Flashback Photo Fridays: Walking across the border

I recently began a new series on my blog, called Flashback Photo Fridays, where I will share a photo with a story, antidote or explain why the photo is meaningful to me. This will be a great way for me to reflect on past travels, jog my memory to  “remember that time” or “Oh man, How did I get through X.” I have so many fun and crazy stories from my adventure in Africa, which  many didn’t get written because I didn’t have a laptop with me. So here’s hoping with this new series I can document many a story from the past 

However, Today is a flashback to my time crossing the border in Africa from Malawi to Mozambique:

This may not be the prettiest of photos but it certainly documents a time and place of what it was like to cross the border in Africa. My friend and I, whom I met during a 6 week stay in Moshi,Tanzania crossed the border from Malawi to Mozambique. We hoped off a mini bus ride that I barely remember now (thank goodness for some photos to help jog the memory) and walked with a few guys who were on our minibus also crossing the border. Our minibus had stopped many times to pick up passengers and I remember fretting  knowing their were hours when the border was open.

One of the guys carried my bag (maroon) and as we passed all the trucks that were waiting to cross, we arrived at the tiny border station where two Mozambicans officials were working (aka, chilling and relaxing).  Sweating as we walked at midday as the sun beat down on us, we greeted the officials with a big smile and handed over our passports. We were handed a form and just as I got comfortable inside the tiny room with a fan blaring to cool the officials down, they ordered us outside until they were ready for us. For some unknown reason. It was clear they weren’t doing much but enjoying having power. We knew we had to pay for a visa, the equivalent of $25  But you know what, they told us the fee was $28 and you can guess,

I argued…

Crossing the border from Malawi to Mozambique

Crossing the border from Malawi to Mozambique. My friend on the right,

out of principal, of course.

After several months of being targeted as a person made of money (yes, I know I’m wealthy in so many ways, in comparison to the average African and the fact that I CAN travel means I’m wealthy in their eyes.) However, I encountered many folks who are accustomed to bribing and I didn’t care for this game. I made it a habit to joke with folks that money didn’t come out of my elbows when they tried to charge me more. Thankfully, it always gave them a laugh…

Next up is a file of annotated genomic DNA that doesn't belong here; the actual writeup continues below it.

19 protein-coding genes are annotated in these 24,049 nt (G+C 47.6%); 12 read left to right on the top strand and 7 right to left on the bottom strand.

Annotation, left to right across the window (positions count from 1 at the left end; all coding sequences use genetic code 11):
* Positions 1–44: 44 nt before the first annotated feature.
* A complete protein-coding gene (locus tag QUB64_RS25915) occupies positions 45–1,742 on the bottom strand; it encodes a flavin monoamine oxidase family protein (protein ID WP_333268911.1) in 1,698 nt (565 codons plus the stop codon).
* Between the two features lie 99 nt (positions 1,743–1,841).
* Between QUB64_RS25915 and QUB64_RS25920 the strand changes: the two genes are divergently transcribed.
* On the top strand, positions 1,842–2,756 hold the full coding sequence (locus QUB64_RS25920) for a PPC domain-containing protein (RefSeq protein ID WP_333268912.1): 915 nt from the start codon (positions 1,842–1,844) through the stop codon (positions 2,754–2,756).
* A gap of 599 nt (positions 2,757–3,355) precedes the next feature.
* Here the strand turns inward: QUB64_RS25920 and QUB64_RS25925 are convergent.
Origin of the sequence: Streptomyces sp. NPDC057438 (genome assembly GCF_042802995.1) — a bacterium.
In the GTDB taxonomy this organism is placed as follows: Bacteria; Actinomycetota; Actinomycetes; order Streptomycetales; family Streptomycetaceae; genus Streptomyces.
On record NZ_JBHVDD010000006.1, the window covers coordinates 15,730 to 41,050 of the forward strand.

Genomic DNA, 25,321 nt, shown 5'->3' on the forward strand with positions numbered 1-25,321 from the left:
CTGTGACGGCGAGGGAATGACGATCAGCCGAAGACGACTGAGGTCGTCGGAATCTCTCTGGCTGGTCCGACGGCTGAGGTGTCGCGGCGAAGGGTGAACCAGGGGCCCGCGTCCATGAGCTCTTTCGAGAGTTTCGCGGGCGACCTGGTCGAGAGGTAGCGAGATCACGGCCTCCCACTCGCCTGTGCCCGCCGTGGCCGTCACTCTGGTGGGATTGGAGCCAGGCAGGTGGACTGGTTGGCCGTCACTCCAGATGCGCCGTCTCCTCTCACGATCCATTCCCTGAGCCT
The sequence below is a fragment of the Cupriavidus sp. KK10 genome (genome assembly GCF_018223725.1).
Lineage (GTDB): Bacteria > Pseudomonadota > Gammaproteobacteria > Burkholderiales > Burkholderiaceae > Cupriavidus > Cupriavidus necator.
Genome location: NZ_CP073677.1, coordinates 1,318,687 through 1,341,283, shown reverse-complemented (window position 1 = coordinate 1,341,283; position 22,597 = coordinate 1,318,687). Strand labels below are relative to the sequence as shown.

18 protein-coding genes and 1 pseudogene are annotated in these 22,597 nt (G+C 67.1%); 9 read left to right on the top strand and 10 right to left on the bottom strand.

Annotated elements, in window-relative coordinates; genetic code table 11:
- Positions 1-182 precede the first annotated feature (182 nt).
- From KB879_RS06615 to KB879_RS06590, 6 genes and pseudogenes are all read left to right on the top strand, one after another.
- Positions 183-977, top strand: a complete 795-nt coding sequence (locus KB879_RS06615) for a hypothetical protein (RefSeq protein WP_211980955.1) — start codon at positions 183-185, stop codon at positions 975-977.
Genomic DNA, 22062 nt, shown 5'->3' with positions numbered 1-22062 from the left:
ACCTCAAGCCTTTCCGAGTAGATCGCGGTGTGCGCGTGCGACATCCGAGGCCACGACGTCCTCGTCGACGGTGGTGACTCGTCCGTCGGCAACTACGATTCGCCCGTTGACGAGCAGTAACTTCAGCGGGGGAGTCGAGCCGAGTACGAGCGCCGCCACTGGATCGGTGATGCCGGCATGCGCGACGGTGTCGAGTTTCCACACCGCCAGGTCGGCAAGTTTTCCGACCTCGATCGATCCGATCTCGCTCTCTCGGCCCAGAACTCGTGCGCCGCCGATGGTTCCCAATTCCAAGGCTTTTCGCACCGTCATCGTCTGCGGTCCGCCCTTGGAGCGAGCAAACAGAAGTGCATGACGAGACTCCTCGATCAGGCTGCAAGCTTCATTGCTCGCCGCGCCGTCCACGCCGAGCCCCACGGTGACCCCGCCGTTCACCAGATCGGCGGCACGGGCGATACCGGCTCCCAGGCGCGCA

I inquired about the fee and realized how comfortable I felt talking with them, more than I do in my own country at border control. Why is this, I wondered? I felt this way at many African borders-  a feeling of power, a feeling that I could stand-up for myself without any issue. Thankfully, it never got me into any trouble but man, sometimes, I wonder… I got some balls when maybe I shouldn’t… or maybe it’s helped me in more ways than I’ll ever know.

I relented and paid the darn extra dollars after waiting outside for 30 minutes, realizing they held all the power and were going to use the extra funds for cans of beer.

So be it.

I have better things to do than chill at the border. 

I recently meet a guy from Cape town, South Africa, who’d been traveling for months across Africa from Cape town to Morocco into Spain in his land rover at Nowhere. You can bet your boots, he dealt with his fare share of bribes but like me, can’t stand it either. Man, did he have funny stories to tell. When he refused to pay the bribes to cross the border to receive a stamp in his passport,  he camped out in his landrover until border officials got tired of seeing him naked when he bathed and just doing what ever the heck he pleased. Essentially, making them uncomfortable until they couldn’t stand it anymore. Now, this guy has got some balls. I don’t know how comfortable I would have been naked in front of officials and clearly as a woman, doesn’t command the same effect. Sometimes it’s all about knowing what makes people tick to get what you want. He said at some borders they’d get fed up with him after 2 days, other times it took a week but he almost always avoided a bribe.

What do you think about his tactics?

Have you ever walked across a border? Dealt with bribes?


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3 thoughts on “Flashback Photo Fridays: Walking across the border

  1. Pingback: Flashback Photo Fridays: Camping on the edge! | Roamingtheworld

  2. Pingback: Flashback Photo Fridays: A Flashback in time-Canyon de Chelly | Roamingtheworld

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